From the Executive Director features news and reflections on the work of PHMC by its chief administrator.

Historical geography is the study of how geology, landforms and waterways have shaped the human experience. Is there a better place to demonstrate the power of geography in molding our history than in Pennsylvania? Our unique location linking the original 13 colonies in fact is how we came to be known as the Keystone State. But our history has been defined by more than location. It’s also been shaped by the mountains, rivers, mineral deposits and natural resources within our borders.

Much of the story of Pennsylvania is explained by the extraction, cultivation or harvesting of our rich resources and the effort to transport them to market. A number of Pennsylvania Historical and Museum Commission (PHMC) sites illustrate pieces of this scenario and the differing impact of geography in various parts of the state. These include Cornwall Iron Furnace, Anthracite Heritage Museum in Scranton, Drake Well Museum near Titusville, Landis Valley Village and Farm Museum in Lancaster and Pennsylvania Lumber Museum in Galeton. Other PHMC sites, such as Erie Maritime Museum and the Railroad Museum of Pennsylvania in Strasburg, stress the transportation side of the story.

This year The State Museum of Pennsylvania in Harrisburg began upgrading its Industry and Transportation Gallery, which brings many of these stories together in one place to demonstrate the critical role that geography has played in shaping the commonwealth’s history. The renovation of the second-floor gallery will take several years to complete, so we’re starting with one of Pennsylvania’s most significant transportation stories.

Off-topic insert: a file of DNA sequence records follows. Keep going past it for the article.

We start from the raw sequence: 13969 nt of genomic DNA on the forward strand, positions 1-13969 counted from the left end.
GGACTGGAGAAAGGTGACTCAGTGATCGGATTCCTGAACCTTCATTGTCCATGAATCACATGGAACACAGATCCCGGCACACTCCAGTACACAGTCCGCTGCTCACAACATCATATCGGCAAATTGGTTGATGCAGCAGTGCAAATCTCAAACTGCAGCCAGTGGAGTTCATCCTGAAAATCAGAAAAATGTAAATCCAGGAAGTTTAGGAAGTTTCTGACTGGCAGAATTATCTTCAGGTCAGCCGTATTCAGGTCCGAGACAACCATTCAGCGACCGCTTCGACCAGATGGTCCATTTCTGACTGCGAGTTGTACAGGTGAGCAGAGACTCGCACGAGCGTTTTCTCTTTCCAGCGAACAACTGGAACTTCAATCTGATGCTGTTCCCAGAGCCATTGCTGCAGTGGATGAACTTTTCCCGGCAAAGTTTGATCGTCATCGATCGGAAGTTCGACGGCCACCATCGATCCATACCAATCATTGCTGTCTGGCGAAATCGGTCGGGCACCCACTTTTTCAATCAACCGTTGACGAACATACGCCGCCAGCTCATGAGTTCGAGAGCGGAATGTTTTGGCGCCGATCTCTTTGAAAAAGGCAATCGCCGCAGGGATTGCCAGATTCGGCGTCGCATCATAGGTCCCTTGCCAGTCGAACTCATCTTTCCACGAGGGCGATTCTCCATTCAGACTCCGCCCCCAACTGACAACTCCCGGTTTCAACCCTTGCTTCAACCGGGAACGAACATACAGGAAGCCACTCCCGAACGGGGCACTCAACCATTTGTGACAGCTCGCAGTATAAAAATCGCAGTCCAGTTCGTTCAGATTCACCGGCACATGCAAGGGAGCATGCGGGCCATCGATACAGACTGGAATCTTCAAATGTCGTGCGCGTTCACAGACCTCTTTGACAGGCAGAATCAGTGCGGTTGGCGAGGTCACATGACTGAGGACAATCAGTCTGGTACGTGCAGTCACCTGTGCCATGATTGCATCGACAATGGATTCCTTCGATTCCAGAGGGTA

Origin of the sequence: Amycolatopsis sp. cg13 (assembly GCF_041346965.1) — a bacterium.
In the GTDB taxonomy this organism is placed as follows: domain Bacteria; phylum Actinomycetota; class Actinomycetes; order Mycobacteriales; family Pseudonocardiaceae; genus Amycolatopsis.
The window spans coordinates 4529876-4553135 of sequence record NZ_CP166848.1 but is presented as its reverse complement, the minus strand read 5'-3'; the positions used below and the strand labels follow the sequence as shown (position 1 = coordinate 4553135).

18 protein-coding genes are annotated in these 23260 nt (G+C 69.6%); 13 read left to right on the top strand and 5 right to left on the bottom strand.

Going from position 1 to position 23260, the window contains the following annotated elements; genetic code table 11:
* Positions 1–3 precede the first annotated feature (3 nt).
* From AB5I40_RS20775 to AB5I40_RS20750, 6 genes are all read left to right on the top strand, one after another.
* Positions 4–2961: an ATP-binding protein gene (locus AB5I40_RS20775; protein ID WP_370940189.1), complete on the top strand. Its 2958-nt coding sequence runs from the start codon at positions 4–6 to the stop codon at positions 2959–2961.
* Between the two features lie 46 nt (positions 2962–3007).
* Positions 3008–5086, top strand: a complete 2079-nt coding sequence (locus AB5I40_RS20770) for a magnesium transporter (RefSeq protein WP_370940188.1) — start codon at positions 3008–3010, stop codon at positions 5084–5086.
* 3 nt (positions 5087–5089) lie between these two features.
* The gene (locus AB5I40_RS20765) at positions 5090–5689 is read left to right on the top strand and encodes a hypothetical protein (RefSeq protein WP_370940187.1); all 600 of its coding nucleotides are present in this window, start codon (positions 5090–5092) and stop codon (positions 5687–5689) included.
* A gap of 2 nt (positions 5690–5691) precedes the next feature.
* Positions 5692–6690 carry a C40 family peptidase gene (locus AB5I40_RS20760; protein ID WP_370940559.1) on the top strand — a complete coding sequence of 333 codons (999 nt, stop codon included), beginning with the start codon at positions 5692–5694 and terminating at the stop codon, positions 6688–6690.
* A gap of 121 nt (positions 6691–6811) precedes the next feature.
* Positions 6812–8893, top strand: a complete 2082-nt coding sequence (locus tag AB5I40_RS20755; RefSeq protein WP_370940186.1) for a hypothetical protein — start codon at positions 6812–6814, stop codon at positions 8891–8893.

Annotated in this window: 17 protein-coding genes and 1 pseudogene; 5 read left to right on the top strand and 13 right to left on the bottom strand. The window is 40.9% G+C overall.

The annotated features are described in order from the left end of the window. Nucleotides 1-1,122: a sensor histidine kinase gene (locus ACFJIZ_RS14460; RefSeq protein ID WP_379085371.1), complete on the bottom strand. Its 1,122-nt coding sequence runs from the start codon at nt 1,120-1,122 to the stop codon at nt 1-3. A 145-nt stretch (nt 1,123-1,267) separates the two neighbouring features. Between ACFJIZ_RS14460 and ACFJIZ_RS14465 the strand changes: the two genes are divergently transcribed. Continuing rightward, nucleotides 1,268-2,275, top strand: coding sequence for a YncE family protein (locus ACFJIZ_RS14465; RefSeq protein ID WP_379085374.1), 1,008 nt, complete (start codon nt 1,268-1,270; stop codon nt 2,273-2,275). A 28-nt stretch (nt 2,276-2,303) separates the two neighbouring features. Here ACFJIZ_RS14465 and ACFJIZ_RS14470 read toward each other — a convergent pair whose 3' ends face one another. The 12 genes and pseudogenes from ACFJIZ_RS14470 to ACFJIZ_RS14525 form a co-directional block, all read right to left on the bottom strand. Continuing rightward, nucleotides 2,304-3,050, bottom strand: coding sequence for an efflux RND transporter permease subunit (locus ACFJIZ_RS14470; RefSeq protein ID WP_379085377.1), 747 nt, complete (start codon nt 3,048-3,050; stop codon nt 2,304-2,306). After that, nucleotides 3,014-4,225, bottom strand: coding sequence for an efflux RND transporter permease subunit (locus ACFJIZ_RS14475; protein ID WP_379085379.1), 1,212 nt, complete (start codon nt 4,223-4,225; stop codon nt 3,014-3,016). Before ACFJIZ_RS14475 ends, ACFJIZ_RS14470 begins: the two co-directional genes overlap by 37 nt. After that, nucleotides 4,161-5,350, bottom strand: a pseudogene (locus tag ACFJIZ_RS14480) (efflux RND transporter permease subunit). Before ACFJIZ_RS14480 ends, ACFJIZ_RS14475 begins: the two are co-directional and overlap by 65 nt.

For centuries the only efficient way to transport people and goods was by water. Pennsylvania was well-situated to benefit: Philadelphia provided access to the Atlantic Ocean and the world, and Pittsburgh with the forks of the Ohio River served as a gateway to the country’s interior. Developing the quickest and most economical transportation routes by land, however, has been a challenge for each successive generation. For centuries the only connections were Native American trails. In the 18th century wagon and coach roads followed those paths. By the 19th century canals and railroads made the trip easier, faster and cheaper. The 20th-century story has been all about automobiles and highways, including the National Road, the Lincoln Highway and, more recently, the Pennsylvania Turnpike.

The first new exhibit in the renovated gallery focuses on the Pennsylvania Turnpike, which is celebrating its 75th anniversary this October. This limited-access superhighway was not only a milestone for Pennsylvania, but it became a model for the interstate highway system we know today. (See exhibit curator Curtis Miner’s article, “The Pennsylvania Turnpike, From Tollbooths to Tunnels: Rediscovering America’s First Superhighway at 75.”)

I invite you to visit the museums and sites mentioned above because each contributes an important segment to Pennsylvania’s industry and transportation narrative. I also hope you will visit The State Museum frequently over the next few years as we add more and more components of the story on how the commonwealth’s geography has shaped its history.

James M. Vaughan
Executive Director, PHMC